One of the main reasons a playoff is such an attractive option is that the playoff games in an objective system automatically have a great deal of meaning. The winning team moves on, still in contention for the championship, while the losing team is out. Each round of the playoff is infused with the importance of the whole season, and when you get to the title game, the only thing that matters to the championship is the outcome of that one game. The importance of each game is clearly evident. So, obviously, one of the best ways to ensure that games in your system have a lot of meaning is to claim “playoff” status. The pro-playoff side does this easily because, well, their plan is a playoff after the regular season. Duh. But, interestingly, the anti-playoff side tries to get in on the act as well, claiming playoff status for their whole regular season. Does this claim have any merit? Well, sort of. Say it with me – it depends on how you look at it.
No, the college football regular season is not a “playoff” in the strict sense of the word – but that doesn’t mean that it’s not playoff-like in many respects. (Two more extreme and unrealistic views that people on both sides of the argument misuse… seeing a pattern here?) Interestingly, pro-playoff and anti-playoff fans use two very similar pieces of evidence when supporting either of these positions. Anti-playoff fans say that losing one game can mean that you’re out of the running for the championship, therefore the season is like a playoff; pro-playoff fans say that you can lose one or more games and still be in the running for the championship, therefore the season is nothing like a playoff. Two sides of the same coin. The key to fully understanding this coin is looking at it objectively or subjectively, just like we have been, and realizing that both of those statements are true, depending on which side you’re looking at them from. And as with our other coins, you can’t discount one side without eliminating the other.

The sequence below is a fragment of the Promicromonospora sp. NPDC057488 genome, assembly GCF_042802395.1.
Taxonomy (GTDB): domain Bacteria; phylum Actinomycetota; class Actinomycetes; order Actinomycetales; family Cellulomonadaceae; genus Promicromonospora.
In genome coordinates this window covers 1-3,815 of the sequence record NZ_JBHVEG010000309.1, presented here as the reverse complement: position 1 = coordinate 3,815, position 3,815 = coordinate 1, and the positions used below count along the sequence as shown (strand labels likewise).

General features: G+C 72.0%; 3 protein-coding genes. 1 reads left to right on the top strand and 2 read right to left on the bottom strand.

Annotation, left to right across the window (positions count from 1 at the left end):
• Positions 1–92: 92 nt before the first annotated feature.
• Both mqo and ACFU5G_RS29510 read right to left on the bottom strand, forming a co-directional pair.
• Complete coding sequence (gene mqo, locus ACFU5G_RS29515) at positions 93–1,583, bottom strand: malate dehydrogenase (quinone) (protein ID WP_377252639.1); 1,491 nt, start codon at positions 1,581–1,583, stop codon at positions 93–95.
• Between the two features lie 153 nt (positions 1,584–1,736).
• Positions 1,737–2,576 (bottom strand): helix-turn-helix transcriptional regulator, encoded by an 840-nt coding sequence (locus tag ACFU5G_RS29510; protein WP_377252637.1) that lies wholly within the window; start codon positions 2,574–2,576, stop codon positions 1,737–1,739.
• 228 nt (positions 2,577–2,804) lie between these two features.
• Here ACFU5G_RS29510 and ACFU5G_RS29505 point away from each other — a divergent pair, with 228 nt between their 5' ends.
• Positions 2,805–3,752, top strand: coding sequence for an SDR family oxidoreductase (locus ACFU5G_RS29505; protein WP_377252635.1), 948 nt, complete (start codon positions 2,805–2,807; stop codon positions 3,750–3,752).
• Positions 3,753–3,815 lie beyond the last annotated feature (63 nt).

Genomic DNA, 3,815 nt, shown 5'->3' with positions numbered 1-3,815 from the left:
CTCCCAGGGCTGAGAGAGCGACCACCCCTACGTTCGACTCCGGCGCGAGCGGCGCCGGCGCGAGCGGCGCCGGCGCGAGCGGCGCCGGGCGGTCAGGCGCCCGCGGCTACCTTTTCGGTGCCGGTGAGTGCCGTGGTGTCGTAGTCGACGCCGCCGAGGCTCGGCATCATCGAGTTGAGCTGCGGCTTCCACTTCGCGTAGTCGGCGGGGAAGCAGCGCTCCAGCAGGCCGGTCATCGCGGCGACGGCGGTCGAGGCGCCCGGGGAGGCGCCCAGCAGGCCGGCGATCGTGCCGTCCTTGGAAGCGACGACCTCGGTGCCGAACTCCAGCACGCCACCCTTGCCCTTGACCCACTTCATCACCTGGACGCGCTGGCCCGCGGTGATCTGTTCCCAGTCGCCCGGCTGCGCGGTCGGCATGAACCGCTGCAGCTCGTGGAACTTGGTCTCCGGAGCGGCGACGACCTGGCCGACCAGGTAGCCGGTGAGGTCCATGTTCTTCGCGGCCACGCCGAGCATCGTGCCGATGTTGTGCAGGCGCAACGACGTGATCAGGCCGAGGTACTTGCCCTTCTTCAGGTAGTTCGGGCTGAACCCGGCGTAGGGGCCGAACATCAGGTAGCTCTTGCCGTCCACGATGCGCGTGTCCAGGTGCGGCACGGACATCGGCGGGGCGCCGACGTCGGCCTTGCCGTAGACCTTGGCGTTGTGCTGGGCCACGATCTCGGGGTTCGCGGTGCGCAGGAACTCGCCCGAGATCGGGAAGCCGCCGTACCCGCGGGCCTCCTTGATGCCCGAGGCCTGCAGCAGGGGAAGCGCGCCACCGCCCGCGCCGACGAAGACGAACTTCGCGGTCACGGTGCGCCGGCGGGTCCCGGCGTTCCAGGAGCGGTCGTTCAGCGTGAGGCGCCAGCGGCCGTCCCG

Some seasons it’s easier to see one side than the other. Anti-playoff fans will point to times when the BCS matched up two undefeated teams, or harp on the fact that as long as a BCS conference team goes undefeated they’ll virtually a lock to be in the championship game. Pro-playoff fans will point to times when there were no undefeated teams, or harp on the fact that more often than not, a one-loss team makes it into the championship game. Yes, a loss in the current regular season might eliminate you from the discussion of a subjective champion. But it might not. It all depends on what side of the fence you’re already on and what definitions you’re using.